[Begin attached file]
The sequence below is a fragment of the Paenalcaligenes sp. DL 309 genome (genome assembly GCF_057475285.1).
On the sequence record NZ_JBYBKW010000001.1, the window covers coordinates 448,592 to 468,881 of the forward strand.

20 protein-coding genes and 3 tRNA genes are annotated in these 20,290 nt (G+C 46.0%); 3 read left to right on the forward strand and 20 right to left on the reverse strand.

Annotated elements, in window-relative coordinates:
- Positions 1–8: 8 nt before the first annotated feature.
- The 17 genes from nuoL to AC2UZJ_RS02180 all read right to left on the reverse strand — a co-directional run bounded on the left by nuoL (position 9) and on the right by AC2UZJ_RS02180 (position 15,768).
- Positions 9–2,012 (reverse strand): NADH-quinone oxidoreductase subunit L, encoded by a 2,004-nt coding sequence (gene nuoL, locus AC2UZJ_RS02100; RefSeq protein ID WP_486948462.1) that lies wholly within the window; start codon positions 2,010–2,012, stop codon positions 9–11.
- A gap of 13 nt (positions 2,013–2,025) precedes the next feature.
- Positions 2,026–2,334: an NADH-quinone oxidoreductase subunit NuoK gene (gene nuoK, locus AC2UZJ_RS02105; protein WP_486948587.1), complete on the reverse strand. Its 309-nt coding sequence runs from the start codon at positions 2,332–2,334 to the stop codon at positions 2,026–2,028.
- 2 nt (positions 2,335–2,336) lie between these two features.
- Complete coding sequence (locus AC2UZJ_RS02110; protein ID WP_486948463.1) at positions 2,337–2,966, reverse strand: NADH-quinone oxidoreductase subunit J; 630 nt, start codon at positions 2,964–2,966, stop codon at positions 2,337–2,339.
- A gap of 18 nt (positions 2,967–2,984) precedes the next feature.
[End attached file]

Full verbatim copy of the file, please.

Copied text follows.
The sequence below is a fragment of the Paenalcaligenes sp. DL 309 genome (genome assembly GCF_057475285.1).
On the sequence record NZ_JBYBKW010000001.1, the window covers coordinates 448,592 to 468,881 of the forward strand.

20 protein-coding genes and 3 tRNA genes are annotated in these 20,290 nt (G+C 46.0%); 3 read left to right on the forward strand and 20 right to left on the reverse strand.

Annotated elements, in window-relative coordinates:
- Positions 1–8: 8 nt before the first annotated feature.
- The 17 genes from nuoL to AC2UZJ_RS02180 all read right to left on the reverse strand — a co-directional run bounded on the left by nuoL (position 9) and on the right by AC2UZJ_RS02180 (position 15,768).
- Positions 9–2,012 (reverse strand): NADH-quinone oxidoreductase subunit L, encoded by a 2,004-nt coding sequence (gene nuoL, locus AC2UZJ_RS02100; RefSeq protein ID WP_486948462.1) that lies wholly within the window; start codon positions 2,010–2,012, stop codon positions 9–11.
- A gap of 13 nt (positions 2,013–2,025) precedes the next feature.
- Positions 2,026–2,334: an NADH-quinone oxidoreductase subunit NuoK gene (gene nuoK, locus AC2UZJ_RS02105; protein WP_486948587.1), complete on the reverse strand. Its 309-nt coding sequence runs from the start codon at positions 2,332–2,334 to the stop codon at positions 2,026–2,028.
- 2 nt (positions 2,335–2,336) lie between these two features.
- Complete coding sequence (locus AC2UZJ_RS02110; protein ID WP_486948463.1) at positions 2,337–2,966, reverse strand: NADH-quinone oxidoreductase subunit J; 630 nt, start codon at positions 2,964–2,966, stop codon at positions 2,337–2,339.
- A gap of 18 nt (positions 2,967–2,984) precedes the next feature.